Historic view of the Palace of Seton
The Palace from Blaeu's Atlas c.1654.
© National Library of Scotland
Seton Palace, 1635.
Seton Palace and Forth Estuary by Alexander Keirincx, 1635.
© The National Gallery of Scotland
Queen Mary Stuart at a Game of Archery at Seton.
Mary, Queen of Scots at a game of archery at the Palace of Seton, 1560's.
The Seton Collection © 2005
The Seton Collegiate Church.
The remains of Seton Collegiate Church founded by George, 3rd Lord Seton.
The Seton Collection © 2005
The origins of Seton Collegiate Church go back to 1242 when the Seton Church was dedicated in the names of St. Mary and the Holy Cross, and was consecrated by the Bishop of St Andrews. The Church stands on a site previously occupied by the thirteenth century parish church, two miles east-north-east of Prestonpans.
The original church was a rectangular building which later became the nave of the Collegiate Church, and whose foundations can be seen to the west of the surviving building. Dated before 1390, when a south aisle was built by Catherine Sinclair, widow of William, the First Lord Seton.
In 1434 a side chapel was added by Lady Janet Dunbar to house the tomb of her late husband, Sir John Seton, the 2nd Lord Seton, and part of this side chapel was replaced by the later south transept, where other parts can be traced on the ground to the west of the south transept.  Unfortunately, the side chapel no longer exists although fragments can still be identified.
The Grandson of John and Katherine, George, 3rd Lord Seton, founded a college of priests to pray for his soul and those of ancestors and family. George began the building of the 'Magnificent Choir' - an addition to the east of the existing structure.
To the north of the choir he built a sacristy - used by priests to make the necessary arrangements for masses etc. He died in 1478 '... in the place of the Blak freires of Edinburgh queir he lyis in the queir of the samin.' Pope Paul II had granted a mandate c.1471 for the church to be erected into a collegiate church but this does not appear to have been acted upon.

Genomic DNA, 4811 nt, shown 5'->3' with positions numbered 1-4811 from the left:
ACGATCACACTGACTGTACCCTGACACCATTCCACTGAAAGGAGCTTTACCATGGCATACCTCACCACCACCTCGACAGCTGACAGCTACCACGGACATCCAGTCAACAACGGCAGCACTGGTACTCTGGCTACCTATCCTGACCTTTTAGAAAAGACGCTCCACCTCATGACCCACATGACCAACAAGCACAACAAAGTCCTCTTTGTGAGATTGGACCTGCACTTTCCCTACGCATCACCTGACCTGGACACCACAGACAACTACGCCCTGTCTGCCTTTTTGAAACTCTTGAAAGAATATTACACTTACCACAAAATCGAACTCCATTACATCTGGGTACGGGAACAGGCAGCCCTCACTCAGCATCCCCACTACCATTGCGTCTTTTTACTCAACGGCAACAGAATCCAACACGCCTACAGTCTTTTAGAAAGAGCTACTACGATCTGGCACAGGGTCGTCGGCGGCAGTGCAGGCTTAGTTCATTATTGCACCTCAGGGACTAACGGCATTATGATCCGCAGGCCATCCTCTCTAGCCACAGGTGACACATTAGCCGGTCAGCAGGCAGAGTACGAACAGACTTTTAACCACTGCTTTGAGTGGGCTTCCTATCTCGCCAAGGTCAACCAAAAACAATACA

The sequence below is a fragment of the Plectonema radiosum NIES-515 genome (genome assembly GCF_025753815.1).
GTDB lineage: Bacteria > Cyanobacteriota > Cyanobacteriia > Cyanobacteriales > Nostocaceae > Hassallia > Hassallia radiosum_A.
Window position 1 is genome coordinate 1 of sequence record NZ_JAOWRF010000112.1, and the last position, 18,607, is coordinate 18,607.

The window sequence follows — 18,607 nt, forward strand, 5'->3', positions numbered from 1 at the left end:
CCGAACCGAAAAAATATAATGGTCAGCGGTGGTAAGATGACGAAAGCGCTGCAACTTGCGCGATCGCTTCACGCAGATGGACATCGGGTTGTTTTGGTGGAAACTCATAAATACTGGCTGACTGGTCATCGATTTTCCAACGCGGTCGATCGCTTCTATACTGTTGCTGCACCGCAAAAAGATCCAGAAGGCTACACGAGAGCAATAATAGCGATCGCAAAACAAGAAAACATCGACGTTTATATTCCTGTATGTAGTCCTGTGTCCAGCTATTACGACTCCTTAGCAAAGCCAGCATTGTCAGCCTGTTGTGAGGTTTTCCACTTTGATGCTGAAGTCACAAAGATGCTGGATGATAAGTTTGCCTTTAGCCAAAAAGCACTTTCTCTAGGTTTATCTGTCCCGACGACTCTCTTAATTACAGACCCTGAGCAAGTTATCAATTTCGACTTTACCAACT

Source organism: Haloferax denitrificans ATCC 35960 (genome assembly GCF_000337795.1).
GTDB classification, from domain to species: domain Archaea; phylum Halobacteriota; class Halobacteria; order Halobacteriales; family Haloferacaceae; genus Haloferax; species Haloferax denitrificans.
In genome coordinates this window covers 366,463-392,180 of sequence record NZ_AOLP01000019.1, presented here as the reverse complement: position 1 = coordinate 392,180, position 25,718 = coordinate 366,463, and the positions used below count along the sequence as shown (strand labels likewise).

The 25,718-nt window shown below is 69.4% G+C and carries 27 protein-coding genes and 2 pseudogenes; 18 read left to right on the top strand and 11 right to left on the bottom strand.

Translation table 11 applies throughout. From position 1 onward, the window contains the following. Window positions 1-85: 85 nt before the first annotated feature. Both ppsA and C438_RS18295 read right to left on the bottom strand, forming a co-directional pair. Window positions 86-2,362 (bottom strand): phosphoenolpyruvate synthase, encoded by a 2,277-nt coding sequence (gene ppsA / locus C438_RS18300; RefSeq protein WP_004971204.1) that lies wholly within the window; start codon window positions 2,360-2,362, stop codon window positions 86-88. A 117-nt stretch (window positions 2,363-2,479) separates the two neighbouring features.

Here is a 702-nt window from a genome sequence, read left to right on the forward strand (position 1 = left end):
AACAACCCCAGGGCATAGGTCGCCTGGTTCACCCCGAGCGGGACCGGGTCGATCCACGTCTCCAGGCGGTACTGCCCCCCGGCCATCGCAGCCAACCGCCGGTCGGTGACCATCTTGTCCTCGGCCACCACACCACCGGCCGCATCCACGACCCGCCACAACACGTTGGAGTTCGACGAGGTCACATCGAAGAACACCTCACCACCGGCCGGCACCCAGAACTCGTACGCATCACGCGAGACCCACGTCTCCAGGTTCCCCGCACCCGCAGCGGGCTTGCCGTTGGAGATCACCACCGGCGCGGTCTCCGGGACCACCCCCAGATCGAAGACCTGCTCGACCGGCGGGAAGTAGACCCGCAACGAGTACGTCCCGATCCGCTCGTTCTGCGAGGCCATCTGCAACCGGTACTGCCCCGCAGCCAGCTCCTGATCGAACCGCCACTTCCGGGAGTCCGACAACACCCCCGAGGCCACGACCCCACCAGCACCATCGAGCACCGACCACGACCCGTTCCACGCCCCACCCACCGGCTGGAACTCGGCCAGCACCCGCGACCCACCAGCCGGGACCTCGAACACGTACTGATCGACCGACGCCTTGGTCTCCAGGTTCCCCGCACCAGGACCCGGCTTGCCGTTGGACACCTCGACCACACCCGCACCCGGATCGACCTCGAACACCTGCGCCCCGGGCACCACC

The fourth Lord Seton was educated in Paris and St Andrews. He obtained official sanction to erect the church into a collegiate church from Pope Alexander VI, completed the choir in the 1480s, and received permission from the Pope to set up a college of priests in 1492.  The Church was erected as a Collegiate Church on 20 June 1493 and the church was dedicated to St Mary and the Holy Cross.




Collegiate Churches were established for a number of reasons, for instance:


 - As centres of learning (especially law)


 - As places for the study of Theology


 - As establishments given over to prayers for the souls of members of a particular family in perpetuity, or of his predecessors, and descendants.

The college comprised of a Provost, six Priests, a Clerk together with two choir boys. George was described as a man '... of cunning in astrology, theology and music.' He completed the work begun by his father by vaulting the choir and sacristy. Church income was thereafter entirely devoted to the upkeep of the Provost and canons, who were responsible for the cure of souls.  He built much of the choir which now forms the east end of the church and the sacristy, the side room to its north, and other additions to the building were made by George, 4th Lord Seton who died in 1508, and his son, George, 5th Lord Seton who perished at Flodden together with much of the Scottish aristocracy of the day at the Battle of Flodden in 1513.
Thereafter, another Lady Janet Seton, nee Hepburn, added the north transept in 1541 and generously endowed the Church and who oversaw the repairs, which involved the demolition of the 1434 side chapel and its partial replacement with the south transept. She also built the tower, the spire of which was never completed beyond the attractive stump you see today.  Lady Janet Seton died in 1558, 45 years after her husband's death at Flodden, at a considerable age.